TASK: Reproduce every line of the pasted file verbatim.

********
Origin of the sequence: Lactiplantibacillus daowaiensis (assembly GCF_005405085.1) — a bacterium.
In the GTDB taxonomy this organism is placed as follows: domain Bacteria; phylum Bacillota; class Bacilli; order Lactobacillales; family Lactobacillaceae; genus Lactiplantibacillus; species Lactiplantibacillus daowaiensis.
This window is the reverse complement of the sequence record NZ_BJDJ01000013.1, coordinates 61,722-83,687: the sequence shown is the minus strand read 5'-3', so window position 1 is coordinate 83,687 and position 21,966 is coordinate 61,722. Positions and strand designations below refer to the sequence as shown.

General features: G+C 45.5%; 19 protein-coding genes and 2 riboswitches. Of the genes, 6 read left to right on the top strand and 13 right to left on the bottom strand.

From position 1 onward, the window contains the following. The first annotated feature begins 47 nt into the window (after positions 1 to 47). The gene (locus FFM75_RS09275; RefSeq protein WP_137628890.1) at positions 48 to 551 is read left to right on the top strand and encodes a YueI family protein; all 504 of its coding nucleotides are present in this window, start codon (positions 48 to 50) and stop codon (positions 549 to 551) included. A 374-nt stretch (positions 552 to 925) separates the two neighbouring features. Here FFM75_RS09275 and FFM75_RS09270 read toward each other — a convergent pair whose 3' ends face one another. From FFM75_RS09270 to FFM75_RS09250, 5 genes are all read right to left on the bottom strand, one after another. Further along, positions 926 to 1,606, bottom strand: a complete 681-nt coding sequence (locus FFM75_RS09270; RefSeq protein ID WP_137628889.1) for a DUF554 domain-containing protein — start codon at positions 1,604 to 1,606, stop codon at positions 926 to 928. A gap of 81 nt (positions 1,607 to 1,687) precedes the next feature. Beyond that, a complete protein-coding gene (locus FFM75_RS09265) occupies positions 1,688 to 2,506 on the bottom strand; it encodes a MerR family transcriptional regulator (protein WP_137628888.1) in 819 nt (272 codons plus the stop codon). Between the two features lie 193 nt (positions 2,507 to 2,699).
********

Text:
Origin of the sequence: Lactiplantibacillus daowaiensis (assembly GCF_005405085.1) — a bacterium.
In the GTDB taxonomy this organism is placed as follows: domain Bacteria; phylum Bacillota; class Bacilli; order Lactobacillales; family Lactobacillaceae; genus Lactiplantibacillus; species Lactiplantibacillus daowaiensis.
This window is the reverse complement of the sequence record NZ_BJDJ01000013.1, coordinates 61,722-83,687: the sequence shown is the minus strand read 5'-3', so window position 1 is coordinate 83,687 and position 21,966 is coordinate 61,722. Positions and strand designations below refer to the sequence as shown.

General features: G+C 45.5%; 19 protein-coding genes and 2 riboswitches. Of the genes, 6 read left to right on the top strand and 13 right to left on the bottom strand.

From position 1 onward, the window contains the following. The first annotated feature begins 47 nt into the window (after positions 1 to 47). The gene (locus FFM75_RS09275; RefSeq protein WP_137628890.1) at positions 48 to 551 is read left to right on the top strand and encodes a YueI family protein; all 504 of its coding nucleotides are present in this window, start codon (positions 48 to 50) and stop codon (positions 549 to 551) included. A 374-nt stretch (positions 552 to 925) separates the two neighbouring features. Here FFM75_RS09275 and FFM75_RS09270 read toward each other — a convergent pair whose 3' ends face one another. From FFM75_RS09270 to FFM75_RS09250, 5 genes are all read right to left on the bottom strand, one after another. Further along, positions 926 to 1,606, bottom strand: a complete 681-nt coding sequence (locus FFM75_RS09270; RefSeq protein ID WP_137628889.1) for a DUF554 domain-containing protein — start codon at positions 1,604 to 1,606, stop codon at positions 926 to 928. A gap of 81 nt (positions 1,607 to 1,687) precedes the next feature. Beyond that, a complete protein-coding gene (locus FFM75_RS09265) occupies positions 1,688 to 2,506 on the bottom strand; it encodes a MerR family transcriptional regulator (protein WP_137628888.1) in 819 nt (272 codons plus the stop codon). Between the two features lie 193 nt (positions 2,507 to 2,699).